The Director's Cut: Alfred Hitchcock
In The Birds (1963), the female protagonist played by the model-turned-actress Tippi Hedren, seeks refuge inside the family home after having avoided a string of violent attacks from various different species of birds. During the night she enters the attic and with a torch in hand, opens the door and looks up to see a hole in the roof. Suddenly a flurry of birds swarm down upon her, the sound of their flapping wings emulating the sound of machine gun fire, as she is then viciously pecked, scratched and scarred to within an inch of her life. The heroine is helpless and unable to escape, it is, in every sense a classic cinematic horror-scene. It's a truth universally acknowledged that the magical aspect of cinema that we as film-goers love is the transportation to a fictional moment, but that’s not how Hitchcock mastered this particular scene. Unbeknown to Hedren, Hitchcock had swapped out the fake bird props for real birds. The filming of this scene lasted for a few days, with Hedren hopelessly subjected to repeatedly being attacked by the birds, whilst Hitchcock, standing behind the camera was adamant to have the scene captured perfectly, irrespective of Hedren’s wellbeing.
Otherwise known as ‘The Master of Suspense’, Alfred Hitchcock is deservedly lauded and recognised for his directorial style, and for pioneering a camera movement that mimics one’s gaze, otherwise known as ‘voyeurism’. Obsessed by the horror genre that he defines, it’s widely thought that his obsession is symptomatic of his upbringing. “I suppose it must have all started when I was in my mother’s arms at the age of six months and she said to me, ‘boo’ and scared the something out of me”, he said.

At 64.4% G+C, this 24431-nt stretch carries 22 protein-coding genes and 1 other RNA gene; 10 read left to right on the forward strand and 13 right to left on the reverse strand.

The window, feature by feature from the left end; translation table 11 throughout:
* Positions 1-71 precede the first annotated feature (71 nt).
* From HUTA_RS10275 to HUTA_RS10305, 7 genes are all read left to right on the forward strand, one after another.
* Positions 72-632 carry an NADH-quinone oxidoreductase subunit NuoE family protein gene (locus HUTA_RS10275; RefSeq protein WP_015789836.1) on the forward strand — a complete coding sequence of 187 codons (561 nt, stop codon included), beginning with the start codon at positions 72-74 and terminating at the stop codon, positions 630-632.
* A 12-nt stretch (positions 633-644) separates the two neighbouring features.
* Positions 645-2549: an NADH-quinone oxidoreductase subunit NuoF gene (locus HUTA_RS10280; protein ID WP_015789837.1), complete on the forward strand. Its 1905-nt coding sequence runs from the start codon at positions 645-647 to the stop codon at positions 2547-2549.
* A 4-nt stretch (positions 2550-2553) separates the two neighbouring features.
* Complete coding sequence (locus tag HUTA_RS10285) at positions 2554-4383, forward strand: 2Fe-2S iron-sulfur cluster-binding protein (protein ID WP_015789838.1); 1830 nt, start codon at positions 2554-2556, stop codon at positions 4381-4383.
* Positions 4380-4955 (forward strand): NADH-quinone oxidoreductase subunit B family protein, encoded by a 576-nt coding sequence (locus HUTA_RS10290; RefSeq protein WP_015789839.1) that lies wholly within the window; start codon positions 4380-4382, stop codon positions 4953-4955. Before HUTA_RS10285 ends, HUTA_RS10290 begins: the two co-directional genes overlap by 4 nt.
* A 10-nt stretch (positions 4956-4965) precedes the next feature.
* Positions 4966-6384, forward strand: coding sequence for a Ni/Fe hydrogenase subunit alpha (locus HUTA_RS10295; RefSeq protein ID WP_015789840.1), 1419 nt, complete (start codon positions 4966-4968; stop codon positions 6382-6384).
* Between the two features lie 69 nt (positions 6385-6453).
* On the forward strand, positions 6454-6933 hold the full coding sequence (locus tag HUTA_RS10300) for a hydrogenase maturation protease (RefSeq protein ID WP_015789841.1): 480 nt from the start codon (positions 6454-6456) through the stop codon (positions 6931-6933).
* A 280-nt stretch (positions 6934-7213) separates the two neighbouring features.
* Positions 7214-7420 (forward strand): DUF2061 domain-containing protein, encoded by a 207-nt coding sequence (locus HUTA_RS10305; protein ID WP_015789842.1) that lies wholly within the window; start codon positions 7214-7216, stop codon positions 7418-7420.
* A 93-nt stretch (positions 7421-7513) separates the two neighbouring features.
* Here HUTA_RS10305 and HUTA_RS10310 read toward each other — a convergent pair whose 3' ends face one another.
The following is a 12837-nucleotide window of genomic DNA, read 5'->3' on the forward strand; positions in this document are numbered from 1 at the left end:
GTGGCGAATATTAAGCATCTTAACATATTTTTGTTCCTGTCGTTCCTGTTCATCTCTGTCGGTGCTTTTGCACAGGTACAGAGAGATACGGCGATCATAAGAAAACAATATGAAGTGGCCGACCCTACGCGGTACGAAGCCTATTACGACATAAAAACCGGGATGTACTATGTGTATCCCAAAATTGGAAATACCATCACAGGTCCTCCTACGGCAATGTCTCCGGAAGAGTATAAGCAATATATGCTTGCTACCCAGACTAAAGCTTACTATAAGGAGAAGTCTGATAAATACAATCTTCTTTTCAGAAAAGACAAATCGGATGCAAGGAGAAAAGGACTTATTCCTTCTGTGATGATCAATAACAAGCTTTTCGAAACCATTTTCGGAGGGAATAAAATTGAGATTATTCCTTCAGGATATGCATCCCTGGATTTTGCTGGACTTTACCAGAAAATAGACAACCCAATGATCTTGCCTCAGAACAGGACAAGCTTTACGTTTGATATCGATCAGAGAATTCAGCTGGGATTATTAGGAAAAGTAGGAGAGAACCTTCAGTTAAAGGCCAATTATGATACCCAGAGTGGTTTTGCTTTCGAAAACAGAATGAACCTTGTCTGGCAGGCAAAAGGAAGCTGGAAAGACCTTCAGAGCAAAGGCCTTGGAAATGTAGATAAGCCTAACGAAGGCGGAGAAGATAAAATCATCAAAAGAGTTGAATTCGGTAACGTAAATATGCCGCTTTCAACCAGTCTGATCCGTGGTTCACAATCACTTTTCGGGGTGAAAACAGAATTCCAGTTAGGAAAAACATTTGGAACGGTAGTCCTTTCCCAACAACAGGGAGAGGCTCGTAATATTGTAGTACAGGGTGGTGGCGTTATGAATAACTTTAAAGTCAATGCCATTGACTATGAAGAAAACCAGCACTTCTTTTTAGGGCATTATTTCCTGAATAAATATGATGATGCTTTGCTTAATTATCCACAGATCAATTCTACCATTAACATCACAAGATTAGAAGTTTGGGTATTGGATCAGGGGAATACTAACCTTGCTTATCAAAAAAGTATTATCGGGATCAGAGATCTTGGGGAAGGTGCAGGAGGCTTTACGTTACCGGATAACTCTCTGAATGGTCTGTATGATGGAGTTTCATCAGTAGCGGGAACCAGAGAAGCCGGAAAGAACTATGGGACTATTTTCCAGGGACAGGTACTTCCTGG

"Hitchcock was the vanguard in breaking up the accepted cinematic rules of the period."
A common theme throughout many of Hitchcock’s films was the quintessential blonde female protagonist; Joan Fontaine, Madeline Carrol, Grace Kelly, Kim Novak, Janet Leigh and the aforementioned Tippen Hedren all graced Hitchcock’s feature films. They are always portrayed as immaculate heroines, rife with inner troubles and ulterior motives. Those, along with many more, were subject to intense torture at Hitchcock’s behest, both mentally and physically, to such an extent that his female stars became his obsession. He was married to Alma Reville for over 50 years who, despite their marriage being a mostly celibate bond, had a huge influence on the British director, often reading his scripts and offering him constructive criticism. It’s important to reflect on the context of cinema during Hitchcock’s career. Before him, nudity, sex and violence were non-existent and Hitchcock was the vanguard in breaking up the accepted cinematic rules of the period. So when it came to funding the production of Psycho (1960), arguably his greatest film, he had to resort to self-finance due to Paramount Pictures not wanting any role in supporting the film due to its violent and sexual nature. Based on the 1959 novel of the same name by Robert Bloch, Hitchcock didn’t want anyone to know the dramatic ending, so he attempted to buy every copy of the book worldwide and made all crew members swear to secrecy, keeping a closed set for the duration of filming.